As most of the American public, and indeed the world at large, watches President-elect Donald Trump in an effort to discern what his specific plans will be upon taking office, one of the groups that will be watching with particular interest is the high-tech sector. At the moment, and for some time into the future, President-elect Trump is going to be drinking from the proverbial fire hose when it comes to the details of public policy. While he comes into office with strongly held views and clearly espoused positions on a range of immigration issues, most of those are aimed at enforcement and border security—to wit, his pledge to build a wall along the U.S.-Mexico border and to deport millions of undocumented immigrants with criminal records. Less fully formed—or at least less fully discussed and vetted—are the President-elect’s specific intentions with regard to business immigration. With ongoing reliance on a steady supply of highly educated and highly skilled foreign professionals to fuel their growth and innovation, technology companies from Silicon Valley to Boston and in virtually every city in between are poring over President-elect Trump’s various statements and appointments in order to prepare for what is to come.
Those seeking detailed clarity on President-elect Trump’s intended approach on specific business-immigration issues, however, may find a less-than-satisfying reality where partial pronouncements on policy and shifting reports from the transition team yield a response that has less in common with the finely tuned policy positions with which political observers have become accustomed than it does with a Magic 8 Ball answer: “Reply hazy. Try again.” Make no mistake; there could be repercussions for the tech sector from any number of actions that President-elect Trump might take on immigration. There could even be impact from his actions taken in other areas such as trade and national security. What is less clear—for now—are the exact parameters of those possible impacts. Fortunately, there are indicators that should help the technology sector plan and prepare for what is ahead.
Increased Scrutiny and Hurdles for H-1B Visas
President-elect Trump highlighted the theme of protecting American jobs as a key platform of his campaign. In a recent video that the President-elect released to YouTube in which he shared an update on the presidential transition and an outline of some of his policy plans for the first 100 days in office, he signaled that he “will direct the Department of Labor to investigate all abuses of visa programs that undercut the American worker.” This has been widely interpreted as a reference to perceived abuses of the H-1B visa program that is used commonly throughout the tech sector and, indeed, throughout many sectors of the economy where so-called STEM (Science, Technology, Engineering, and Math) skills are in demand. This pronouncement is consistent with other statements the President-elect made during the course of his campaign wherein he called for: (1) increasing the prevailing wages employers must pay to their H-1B workers in order to protect the wages of their American counterparts from being undercut, and (2) requiring that all employers recruit U.S. workers before hiring an H-1B worker. At a rally in Cincinnati, Ohio, on December 1, 2016, President-elect Trump again echoed these themes when he said, “[W]e will ask Congress to reform our visa and immigration programs to protect jobs and wages for American workers.”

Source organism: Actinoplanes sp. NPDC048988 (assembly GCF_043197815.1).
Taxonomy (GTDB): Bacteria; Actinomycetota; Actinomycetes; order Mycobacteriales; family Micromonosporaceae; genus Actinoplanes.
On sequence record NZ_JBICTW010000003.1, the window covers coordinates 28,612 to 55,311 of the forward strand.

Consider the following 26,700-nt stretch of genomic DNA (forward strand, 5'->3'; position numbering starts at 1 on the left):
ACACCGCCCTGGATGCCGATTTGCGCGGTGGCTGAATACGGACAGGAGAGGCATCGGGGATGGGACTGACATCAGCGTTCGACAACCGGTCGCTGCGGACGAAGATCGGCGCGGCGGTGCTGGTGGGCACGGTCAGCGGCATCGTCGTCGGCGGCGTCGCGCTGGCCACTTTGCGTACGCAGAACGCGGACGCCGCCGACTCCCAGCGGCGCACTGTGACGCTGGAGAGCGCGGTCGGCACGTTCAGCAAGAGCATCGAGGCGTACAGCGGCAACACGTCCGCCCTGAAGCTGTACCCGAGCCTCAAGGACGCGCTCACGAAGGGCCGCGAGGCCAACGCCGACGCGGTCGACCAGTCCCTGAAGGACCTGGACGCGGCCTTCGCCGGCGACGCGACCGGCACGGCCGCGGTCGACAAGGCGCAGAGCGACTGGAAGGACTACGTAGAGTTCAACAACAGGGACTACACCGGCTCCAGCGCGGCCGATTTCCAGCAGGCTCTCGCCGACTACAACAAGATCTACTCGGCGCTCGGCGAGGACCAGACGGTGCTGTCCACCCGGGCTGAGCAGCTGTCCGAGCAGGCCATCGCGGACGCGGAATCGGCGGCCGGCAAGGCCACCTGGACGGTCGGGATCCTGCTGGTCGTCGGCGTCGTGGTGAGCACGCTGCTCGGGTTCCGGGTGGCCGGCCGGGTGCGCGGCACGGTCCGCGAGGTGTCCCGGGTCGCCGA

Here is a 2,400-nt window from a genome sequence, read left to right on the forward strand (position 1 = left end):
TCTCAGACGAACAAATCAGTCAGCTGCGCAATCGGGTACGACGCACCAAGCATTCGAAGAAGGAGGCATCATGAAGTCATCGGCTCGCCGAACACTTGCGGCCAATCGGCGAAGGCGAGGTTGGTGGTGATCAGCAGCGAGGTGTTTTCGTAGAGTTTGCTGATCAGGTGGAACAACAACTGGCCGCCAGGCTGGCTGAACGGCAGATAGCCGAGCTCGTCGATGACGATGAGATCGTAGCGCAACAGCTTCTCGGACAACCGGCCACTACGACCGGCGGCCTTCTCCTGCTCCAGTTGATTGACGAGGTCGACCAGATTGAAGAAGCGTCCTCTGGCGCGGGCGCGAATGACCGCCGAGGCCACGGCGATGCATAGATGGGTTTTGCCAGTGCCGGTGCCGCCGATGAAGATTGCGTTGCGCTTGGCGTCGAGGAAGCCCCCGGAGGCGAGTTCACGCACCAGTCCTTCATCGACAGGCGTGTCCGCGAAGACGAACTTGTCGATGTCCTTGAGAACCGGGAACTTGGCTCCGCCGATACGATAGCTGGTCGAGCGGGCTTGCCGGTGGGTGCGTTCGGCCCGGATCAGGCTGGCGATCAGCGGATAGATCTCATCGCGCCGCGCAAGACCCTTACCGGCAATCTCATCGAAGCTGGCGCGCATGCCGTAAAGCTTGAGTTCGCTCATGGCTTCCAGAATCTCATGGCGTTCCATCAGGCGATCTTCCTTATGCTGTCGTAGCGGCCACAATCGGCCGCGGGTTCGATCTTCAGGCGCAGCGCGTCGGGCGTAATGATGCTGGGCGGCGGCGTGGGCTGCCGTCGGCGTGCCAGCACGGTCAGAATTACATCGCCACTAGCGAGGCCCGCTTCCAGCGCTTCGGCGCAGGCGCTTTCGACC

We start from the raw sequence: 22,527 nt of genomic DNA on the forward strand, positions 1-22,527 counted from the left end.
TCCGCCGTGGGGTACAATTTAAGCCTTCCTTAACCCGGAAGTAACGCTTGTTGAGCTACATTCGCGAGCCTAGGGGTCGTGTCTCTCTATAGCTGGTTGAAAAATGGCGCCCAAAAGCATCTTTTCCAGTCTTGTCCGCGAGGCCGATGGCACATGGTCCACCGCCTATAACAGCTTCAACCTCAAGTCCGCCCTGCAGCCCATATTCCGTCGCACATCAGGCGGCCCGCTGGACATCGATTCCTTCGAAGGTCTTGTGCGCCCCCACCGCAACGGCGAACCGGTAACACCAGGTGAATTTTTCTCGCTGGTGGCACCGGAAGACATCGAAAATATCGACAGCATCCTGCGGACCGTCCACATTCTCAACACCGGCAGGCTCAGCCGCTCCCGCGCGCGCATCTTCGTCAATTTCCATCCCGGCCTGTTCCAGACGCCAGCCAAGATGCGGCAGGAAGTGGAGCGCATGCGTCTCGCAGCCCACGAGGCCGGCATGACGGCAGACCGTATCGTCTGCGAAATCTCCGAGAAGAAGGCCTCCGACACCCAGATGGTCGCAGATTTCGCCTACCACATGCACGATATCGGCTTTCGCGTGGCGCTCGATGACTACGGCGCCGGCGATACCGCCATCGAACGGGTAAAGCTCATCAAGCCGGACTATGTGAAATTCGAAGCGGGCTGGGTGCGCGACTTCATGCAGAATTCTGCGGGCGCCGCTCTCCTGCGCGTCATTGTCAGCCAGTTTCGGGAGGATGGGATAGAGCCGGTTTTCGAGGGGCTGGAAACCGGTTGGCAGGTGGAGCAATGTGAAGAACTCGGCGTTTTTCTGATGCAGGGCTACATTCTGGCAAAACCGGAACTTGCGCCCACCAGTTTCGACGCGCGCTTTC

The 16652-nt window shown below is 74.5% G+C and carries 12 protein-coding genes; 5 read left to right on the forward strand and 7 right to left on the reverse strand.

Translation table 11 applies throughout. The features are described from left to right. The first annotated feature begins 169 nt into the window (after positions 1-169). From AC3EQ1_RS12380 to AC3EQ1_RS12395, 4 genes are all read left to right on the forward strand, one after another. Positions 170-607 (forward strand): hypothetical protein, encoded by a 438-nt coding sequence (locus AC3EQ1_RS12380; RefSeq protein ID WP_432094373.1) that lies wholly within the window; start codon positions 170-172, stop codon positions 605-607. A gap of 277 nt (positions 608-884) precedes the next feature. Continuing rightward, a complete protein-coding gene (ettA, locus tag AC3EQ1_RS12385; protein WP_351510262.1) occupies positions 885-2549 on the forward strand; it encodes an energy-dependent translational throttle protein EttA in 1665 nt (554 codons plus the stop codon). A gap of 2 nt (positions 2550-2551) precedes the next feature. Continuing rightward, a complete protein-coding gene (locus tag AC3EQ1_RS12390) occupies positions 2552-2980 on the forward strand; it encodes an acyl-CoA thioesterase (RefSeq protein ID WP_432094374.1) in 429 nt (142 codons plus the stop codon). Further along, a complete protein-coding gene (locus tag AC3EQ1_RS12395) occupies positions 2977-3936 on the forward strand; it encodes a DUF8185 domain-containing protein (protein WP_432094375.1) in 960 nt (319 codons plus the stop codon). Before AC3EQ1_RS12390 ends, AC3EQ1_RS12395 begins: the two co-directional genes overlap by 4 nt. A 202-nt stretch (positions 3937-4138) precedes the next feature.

As currently in force, the purpose of the existing prevailing wage requirement is to help ensure that the pay received by foreign nationals is on a par with that of similarly employed American workers in a specific occupation. Should the President-elect push to increase the prevailing wage determination, it would make the prospect of bringing on an H-1B employee even more expensive for U.S. employers. To President-elect Trump’s other point, while recruitment is part of the current labor certification process that can lead to a green card in cases involving employment-based permanent residency, its use in temporary business visa contexts has been more limited. The recruitment requirement is currently a condition applied only to those H-1B employers found to have willfully violated their H-1B obligations, or those deemed to be “H-1B dependent.” For example, an employer with at least 51 full-time equivalent employees in the United States is considered “H-1B dependent” if at least 15 percent of its workforce is comprised of H-1B nonimmigrants. Expanding the recruitment requirement to all employers seeking to bring on an H-1B worker would saddle the temporary business visa program with an additional burden. For the tech sector, this would translate to lost time and increased cost—two factors that are anathema to most industries, let alone one whose members must keep up with the constant demands of Moore’s law concerning the steadily driving pace of technological growth and advancement.
It is worth noting that in the same video where President-elect Trump issued his clarion call to have the U.S. Department of Labor investigate all abuses of visa programs, he also declared, “I want the next generation of production and innovation to happen right here on our great homeland, America, creating wealth and jobs for American workers.” As he looks to fill in the details of his approach on business immigration, President-elect Trump is certain to hear a strong case from technology companies and many other businesses that the popular H-1B visa is a key ingredient in their ability to deliver the very production and innovation that the President-elect has said he wants to keep here at home. If this appeal strikes a chord with the President-elect, particularly given his generally pro-business leaning, then that could tip the scale in favor of H-1B reforms and investigations that are either more modest or more targeted.
While the exact nature and extent of any actions the President-elect will ultimately direct his administration to take on H-1B visas remains to be seen, concern over those potential changes could boost the number of H-1B petitions that companies file in the short-term as companies attempt to secure visas ahead of any pending reforms that could make visas harder to obtain.
Outsourcing on the Hot Seat
If the tech community, in concert with a broader business coalition, is able to persuade President-elect Trump of the value of the H-1B program to their businesses and of the role that H-1B workers play in creating jobs and wealth in the United States, then those tech companies that hire highly skilled foreign nationals to work for them directly (and that frequently go on to sponsor those workers for green cards) may be spared some of the more potentially disruptive reforms rumored to be under consideration by the incoming administration. Instead, foreign-owned outsourcing firms that hire the largest numbers of employees on H-1B visas in order to provide them, in turn, as outsourced contract workers to other companies in various sectors may find themselves the primary focus of new reforms and restrictions. It bears repeating that, as with the details concerning other possible policy actions the Trump administration may take, this focus is also still a matter of conjecture.